8.112 Option cost adjustments are similar to the quantity adjustments, with the exception that the additional quality feature of the replacement is not limited to size. The comparison is pnt/p^nt1,wherep^mt1=pmt1+βΔz for an individual z characteristic where Δz =(zntzmt1). The characteristic may be that the amount of random access memory (RAM) on a personal computer (PC) as a specific model is replaced by one that is identical except for the amount of RAM. If the relationship between price and RAM is linear, this formulation is appropriate. On the web pages of many computer manufacturers, the price of additional RAM is independent of other features, and a linear adjustment is appropriate. Bear in mind that a linear formulation values the worth of a fixed additional amount of RAM as the same, irrespective of the machine’s total amount of RAM.

8.113 The relationship may be nonlinear. For example, for every additional one unit of x, y increases by 1.5 percent (β = 1.015), in this case


for pnt/p^mt1 as a measure of quality-adjusted price changes. Again, the z change may reflect the service flow, but the nonlinearity in the price–z relationship may reflect the increasing or decreasing utility to the scale of the provision. The characteristic may be priced at a higher rate in up-market models of the commodity versus down-market ones, that is, β ≥ 1 in equation (8.21).

8.114 The similarity between the quantity adjustment and the option cost approach can be identified by simply considering Figure 8.1 with the z characteristic being the option horizontal axis. The similarity between the quantity adjustment and the option cost approach is apparent because both relate price to some dimension of quality: the size or the option. The option cost approach can be extended to more than one quality dimension. Both approaches rely on the acquisition of estimates of the change in price resulting from a change in the options or size: the β slope estimates. In the case of the quantity adjustment, this is taken from a commodity identical to the one being replaced except for the size. The β slope estimate in this case would be perfectly identified from the two pieces of data. It is as if changes in the other factors’ quality were accounted for by the nature of the experiment; this is done by comparing prices of what is essentially the same thing except for change in quantity. There may be, for example, two items that are identical except for a single feature. This allows the value of the feature to be determined. Yet sometimes the worth of a feature or option has to be extracted from a much larger data set. This may be because the quality dimension takes a relatively large range of possible numerical values without an immediately obvious consistent valuation. Consider the simple example of one feature varying in a commodity: processor speed in a PC. It is not a straightforward matter to determine the value of an additional unit of speed. To complicate matters, there may be several quality dimensions to the items, and not all combinations of these may exist as items in the market in any one period. Furthermore, the combinations existing in the second period being compared may be quite different from those in the first. All of this leads to a more general framework.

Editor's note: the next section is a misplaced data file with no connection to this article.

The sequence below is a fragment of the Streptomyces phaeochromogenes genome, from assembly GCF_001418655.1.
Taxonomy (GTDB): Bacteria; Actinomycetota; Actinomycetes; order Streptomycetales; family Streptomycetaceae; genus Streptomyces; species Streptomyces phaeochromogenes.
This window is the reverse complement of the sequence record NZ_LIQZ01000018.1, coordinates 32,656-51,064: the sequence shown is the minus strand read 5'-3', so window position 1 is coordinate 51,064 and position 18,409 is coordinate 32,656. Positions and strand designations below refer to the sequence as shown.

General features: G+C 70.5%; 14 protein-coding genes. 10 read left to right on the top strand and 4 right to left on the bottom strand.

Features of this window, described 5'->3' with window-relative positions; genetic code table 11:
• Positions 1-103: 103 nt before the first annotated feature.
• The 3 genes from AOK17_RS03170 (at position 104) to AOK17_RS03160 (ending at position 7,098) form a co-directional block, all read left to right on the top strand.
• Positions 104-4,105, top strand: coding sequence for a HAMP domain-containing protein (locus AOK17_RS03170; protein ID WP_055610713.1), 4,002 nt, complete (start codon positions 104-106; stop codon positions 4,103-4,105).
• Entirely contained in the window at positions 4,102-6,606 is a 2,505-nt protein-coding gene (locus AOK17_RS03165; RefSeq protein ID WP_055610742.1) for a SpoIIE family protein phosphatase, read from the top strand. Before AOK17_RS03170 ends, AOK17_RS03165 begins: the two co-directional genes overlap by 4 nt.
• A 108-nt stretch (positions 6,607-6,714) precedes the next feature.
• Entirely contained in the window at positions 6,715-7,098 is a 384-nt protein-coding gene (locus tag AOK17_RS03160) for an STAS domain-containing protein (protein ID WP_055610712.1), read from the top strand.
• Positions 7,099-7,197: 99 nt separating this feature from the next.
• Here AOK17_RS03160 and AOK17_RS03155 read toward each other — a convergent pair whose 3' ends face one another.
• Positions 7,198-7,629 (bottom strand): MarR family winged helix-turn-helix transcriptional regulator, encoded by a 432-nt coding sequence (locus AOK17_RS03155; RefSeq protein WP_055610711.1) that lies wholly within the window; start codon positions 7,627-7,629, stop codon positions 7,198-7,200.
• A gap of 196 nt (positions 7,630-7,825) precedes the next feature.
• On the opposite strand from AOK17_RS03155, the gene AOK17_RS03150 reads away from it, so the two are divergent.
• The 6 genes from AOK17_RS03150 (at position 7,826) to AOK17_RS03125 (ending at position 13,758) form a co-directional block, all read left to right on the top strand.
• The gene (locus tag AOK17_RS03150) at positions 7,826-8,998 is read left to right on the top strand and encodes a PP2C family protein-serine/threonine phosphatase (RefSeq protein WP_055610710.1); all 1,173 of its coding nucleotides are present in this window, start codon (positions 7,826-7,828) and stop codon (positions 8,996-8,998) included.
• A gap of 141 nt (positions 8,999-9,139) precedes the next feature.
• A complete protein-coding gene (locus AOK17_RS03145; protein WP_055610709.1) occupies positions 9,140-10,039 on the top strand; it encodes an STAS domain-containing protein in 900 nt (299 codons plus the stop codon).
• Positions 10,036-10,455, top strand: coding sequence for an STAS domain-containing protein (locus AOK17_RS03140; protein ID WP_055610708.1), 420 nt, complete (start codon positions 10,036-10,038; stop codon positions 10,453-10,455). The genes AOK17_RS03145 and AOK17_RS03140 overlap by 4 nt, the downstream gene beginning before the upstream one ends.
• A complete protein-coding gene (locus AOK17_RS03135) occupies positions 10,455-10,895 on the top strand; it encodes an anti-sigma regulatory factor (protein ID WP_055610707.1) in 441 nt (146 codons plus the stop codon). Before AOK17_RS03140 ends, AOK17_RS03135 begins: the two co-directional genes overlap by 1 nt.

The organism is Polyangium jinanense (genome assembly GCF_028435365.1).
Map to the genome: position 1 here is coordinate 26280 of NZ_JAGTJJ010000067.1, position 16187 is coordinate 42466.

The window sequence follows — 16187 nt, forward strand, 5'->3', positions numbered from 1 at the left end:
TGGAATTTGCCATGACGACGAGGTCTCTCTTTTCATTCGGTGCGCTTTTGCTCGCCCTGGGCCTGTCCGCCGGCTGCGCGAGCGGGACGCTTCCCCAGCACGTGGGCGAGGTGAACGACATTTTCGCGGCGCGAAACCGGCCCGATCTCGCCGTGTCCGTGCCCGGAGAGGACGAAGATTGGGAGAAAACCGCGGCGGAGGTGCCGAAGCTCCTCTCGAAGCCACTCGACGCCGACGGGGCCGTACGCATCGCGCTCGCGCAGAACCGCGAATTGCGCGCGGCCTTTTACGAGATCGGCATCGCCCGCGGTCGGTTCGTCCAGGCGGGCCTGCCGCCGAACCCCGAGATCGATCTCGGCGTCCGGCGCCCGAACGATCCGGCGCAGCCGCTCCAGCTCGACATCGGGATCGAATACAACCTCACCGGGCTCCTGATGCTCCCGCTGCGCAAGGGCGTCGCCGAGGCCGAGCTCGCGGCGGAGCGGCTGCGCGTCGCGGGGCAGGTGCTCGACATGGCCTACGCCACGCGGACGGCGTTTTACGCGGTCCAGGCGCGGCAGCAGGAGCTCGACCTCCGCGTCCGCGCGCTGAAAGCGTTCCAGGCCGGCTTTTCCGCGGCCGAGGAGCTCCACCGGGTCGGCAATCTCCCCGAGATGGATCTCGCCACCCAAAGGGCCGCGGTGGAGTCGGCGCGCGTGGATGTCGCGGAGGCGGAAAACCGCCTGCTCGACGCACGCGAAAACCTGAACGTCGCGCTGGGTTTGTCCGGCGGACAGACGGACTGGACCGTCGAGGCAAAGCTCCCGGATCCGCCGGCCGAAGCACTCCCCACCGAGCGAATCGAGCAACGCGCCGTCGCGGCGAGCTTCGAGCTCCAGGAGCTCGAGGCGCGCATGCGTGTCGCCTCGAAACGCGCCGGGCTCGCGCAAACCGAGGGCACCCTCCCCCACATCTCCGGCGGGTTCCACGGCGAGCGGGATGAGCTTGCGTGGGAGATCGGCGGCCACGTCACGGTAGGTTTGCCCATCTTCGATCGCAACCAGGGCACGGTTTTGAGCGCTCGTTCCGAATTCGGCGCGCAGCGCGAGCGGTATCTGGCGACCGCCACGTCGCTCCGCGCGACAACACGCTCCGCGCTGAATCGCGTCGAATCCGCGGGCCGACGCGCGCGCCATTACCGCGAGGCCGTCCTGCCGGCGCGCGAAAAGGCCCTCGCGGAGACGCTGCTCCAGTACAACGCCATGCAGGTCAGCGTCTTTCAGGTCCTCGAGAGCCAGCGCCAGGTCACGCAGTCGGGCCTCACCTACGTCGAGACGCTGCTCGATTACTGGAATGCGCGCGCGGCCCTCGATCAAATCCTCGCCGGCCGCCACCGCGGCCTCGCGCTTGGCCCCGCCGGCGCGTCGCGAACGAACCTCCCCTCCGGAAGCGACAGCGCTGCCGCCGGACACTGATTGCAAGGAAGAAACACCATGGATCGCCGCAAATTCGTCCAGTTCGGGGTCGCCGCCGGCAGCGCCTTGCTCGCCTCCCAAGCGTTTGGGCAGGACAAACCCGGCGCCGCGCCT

E.4 Hedonic approach

E.4.1 Principles and method

8.115 The hedonic approach is an extension of the two preceding approaches. First, the change in price arising from a unit change in quality—the slope of the line in Figure 8.1—is now estimated from a data set comprising prices and quality characteristic values of a larger number of varieties. Second, the quality characteristic set is extended to cover, in principle, all major characteristics that might influence price, rather than just the quantity or option adjustment. The theoretical basis for hedonic regressions will be covered in Chapter 22 and is briefly reviewed after the following example.

8.116 First, it should be noted that the method requires an extension of the data set to include values for each commodity of price-determining quality characteristics. Under the matched-models method, each respondent needed to supply sufficient data on each item to allow it to be identified for subsequent repricing. The extension required is that all price-determining characteristics should be available for each item. Checklists for the characteristics of a commodity have been found by Merkel (2000) to improve the quality of data collected, as well as to serve the needs of hedonic adjustments (see also Chapter 7 on price collection). If a commodity is missing, any difference in the characteristics of its replacement can be identified, and, as will be shown, a valuation can be ascribed to such differences using the hedonic approach.